The sensors connect to the GPIO connector on the Raspi, which communicates to a local TCP/IP server the team ran as a controller hub. The game is also their original creation, written entirely in LUA. They turned to Spotify to find suitable material for the player to experience, creating playlists with actual pan flute songs and using the libspotify SDK to access the music. You can see the end result of the project in a short demo video below.
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[Heinrich Laue] was kind of a latecomer to the fake guitar playing video game phenomenon. He played Frets on Fire — an open source clone of the game — on PC and eventually bought a copy of Guitar Hero World Tour. But playing on the keyboard was a drag. Instead of buying a controller he built his own hacked Guitar Hero controller from a scrapped keyboard and a toy guitar.
The plastic toy he started with was screwed together. This is a really nice since it’s almost impossible to open toys that have been welded together. There was plenty of room inside for all his components and even some space to run the wires.
He started the electronic portion of the build by tracing out the keyboard matrix to figure out which solder pads he could tap into. The strum bar uses a door hinge with buttons on either side of it. When you move it back and forth it hits the buttons, with the spring mechanism in each returning it back to center. The fret buttons are keys from the keyboard, but the switches uses were pulled from a few computer mice. But the real innovation comes into play when he added the Star Power tilt sensor and whammy bar. Follow the link above to find out how he did it.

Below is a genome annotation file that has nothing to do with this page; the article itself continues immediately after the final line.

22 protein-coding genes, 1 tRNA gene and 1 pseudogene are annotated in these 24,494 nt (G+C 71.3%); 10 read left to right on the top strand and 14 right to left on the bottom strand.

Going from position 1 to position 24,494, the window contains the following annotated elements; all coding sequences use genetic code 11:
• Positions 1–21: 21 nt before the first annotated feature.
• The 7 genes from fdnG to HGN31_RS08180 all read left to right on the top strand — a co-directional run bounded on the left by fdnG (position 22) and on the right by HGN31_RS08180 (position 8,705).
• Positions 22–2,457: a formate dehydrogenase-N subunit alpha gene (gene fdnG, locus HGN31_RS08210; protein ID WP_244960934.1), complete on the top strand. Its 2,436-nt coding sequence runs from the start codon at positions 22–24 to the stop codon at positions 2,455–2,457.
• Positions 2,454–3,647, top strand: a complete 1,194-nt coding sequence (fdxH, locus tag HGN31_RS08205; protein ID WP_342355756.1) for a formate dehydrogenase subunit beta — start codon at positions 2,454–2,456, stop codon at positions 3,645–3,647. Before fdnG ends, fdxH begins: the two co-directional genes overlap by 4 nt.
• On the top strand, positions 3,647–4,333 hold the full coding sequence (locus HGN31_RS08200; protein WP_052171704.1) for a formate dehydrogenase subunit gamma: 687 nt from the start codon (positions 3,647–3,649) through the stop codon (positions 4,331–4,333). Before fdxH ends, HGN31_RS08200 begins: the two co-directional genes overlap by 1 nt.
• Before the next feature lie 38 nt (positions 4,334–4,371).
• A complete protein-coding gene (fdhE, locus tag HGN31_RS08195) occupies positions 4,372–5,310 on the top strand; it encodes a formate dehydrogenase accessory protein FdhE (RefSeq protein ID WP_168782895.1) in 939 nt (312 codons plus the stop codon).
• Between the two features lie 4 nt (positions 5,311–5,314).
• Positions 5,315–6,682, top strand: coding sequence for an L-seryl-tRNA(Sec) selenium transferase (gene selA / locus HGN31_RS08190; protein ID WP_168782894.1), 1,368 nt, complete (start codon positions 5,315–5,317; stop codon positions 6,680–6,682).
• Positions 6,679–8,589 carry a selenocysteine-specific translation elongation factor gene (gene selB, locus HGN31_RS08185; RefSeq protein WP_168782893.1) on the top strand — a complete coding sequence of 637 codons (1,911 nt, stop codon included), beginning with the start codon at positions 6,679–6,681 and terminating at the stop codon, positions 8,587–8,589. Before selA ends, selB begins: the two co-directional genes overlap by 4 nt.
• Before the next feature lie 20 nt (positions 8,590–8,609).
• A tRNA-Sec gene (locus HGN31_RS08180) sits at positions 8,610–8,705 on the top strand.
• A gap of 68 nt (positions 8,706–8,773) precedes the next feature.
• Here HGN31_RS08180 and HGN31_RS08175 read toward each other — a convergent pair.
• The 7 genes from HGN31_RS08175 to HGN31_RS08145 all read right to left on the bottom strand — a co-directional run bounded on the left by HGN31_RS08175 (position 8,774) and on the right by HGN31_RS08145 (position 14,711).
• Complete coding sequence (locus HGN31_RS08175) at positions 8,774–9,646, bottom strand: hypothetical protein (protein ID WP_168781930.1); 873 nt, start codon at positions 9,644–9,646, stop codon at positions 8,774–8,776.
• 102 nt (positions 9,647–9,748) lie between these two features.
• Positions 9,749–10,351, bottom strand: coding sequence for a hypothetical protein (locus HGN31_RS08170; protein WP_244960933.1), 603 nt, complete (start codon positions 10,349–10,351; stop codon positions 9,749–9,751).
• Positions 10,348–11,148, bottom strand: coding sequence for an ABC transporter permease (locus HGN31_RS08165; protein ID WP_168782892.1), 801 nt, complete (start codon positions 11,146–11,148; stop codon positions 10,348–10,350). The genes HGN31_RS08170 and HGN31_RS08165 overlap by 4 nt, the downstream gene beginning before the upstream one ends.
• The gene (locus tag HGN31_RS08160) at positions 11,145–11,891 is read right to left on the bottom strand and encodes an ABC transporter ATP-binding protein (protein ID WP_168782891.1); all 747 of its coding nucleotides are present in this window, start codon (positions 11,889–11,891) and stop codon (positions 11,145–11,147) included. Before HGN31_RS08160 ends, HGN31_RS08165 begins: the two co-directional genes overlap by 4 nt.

Hackaday reader [Tom Price] often uses Skype to communicate with family near and far, but he was getting tired of adjusting his webcam each time his kids moved out of frame. While the solution he came up with isn’t fully automated, it is hands-free, which is good enough for his purposes.
[Tom] was looking around for an electronic foot pedal of some sort when he came across a wireless 3rd party Guitar Hero peripheral that happened to fit the bill. Using an Arduino library created by [Bill Porter], he was quickly able to get the toy to communicate with an Arduino-flashed Atmega8, but things kind of fell flat when it came time to relay signals back to his computer. Using another Atmega8 along with the PS2X library, he was able to emulate the Guitar Hero controller that his foot pedal was looking for.
With the pedal portion of his project wrapped up, he focused on his webcam. [Tom] mounted the camera on a small servo, which he then wired up to the receiving end of his foot pedal rig. As you can see in the video below, he can now pan his camera across the room with a tap of his foot, rather than leaning in and manually adjusting it.
Continue reading “Controlling your webcam with an old Guitar Hero pedal”
[Evilsigntist] combined an old cornet with an old PS2 guitar hero controller to produce the Trumpet Hero. The fragile looking conglomeration really brings a smile to our faces. Just make sure the instrument has already seen the end of its days before drilling holes to mount the various parts.
In the image above you can see that the three valve buttons have been painted to correspond to frets on the original guitar controller. The orange and blue frets are positioned for the left hand to operate. There seems to be a couple of different version because there is a diagram showing a mute in the bell that can be twisted for whammy bar input, but that’s not shown here. Strumming is accomplished by blowing through the mouthpiece, but as you can see in the video after the break, no buzzing is necessary.
Using actual instruments as game inputs is a lot of fun. We always think back to the flute and drum set controllers for Rock Band.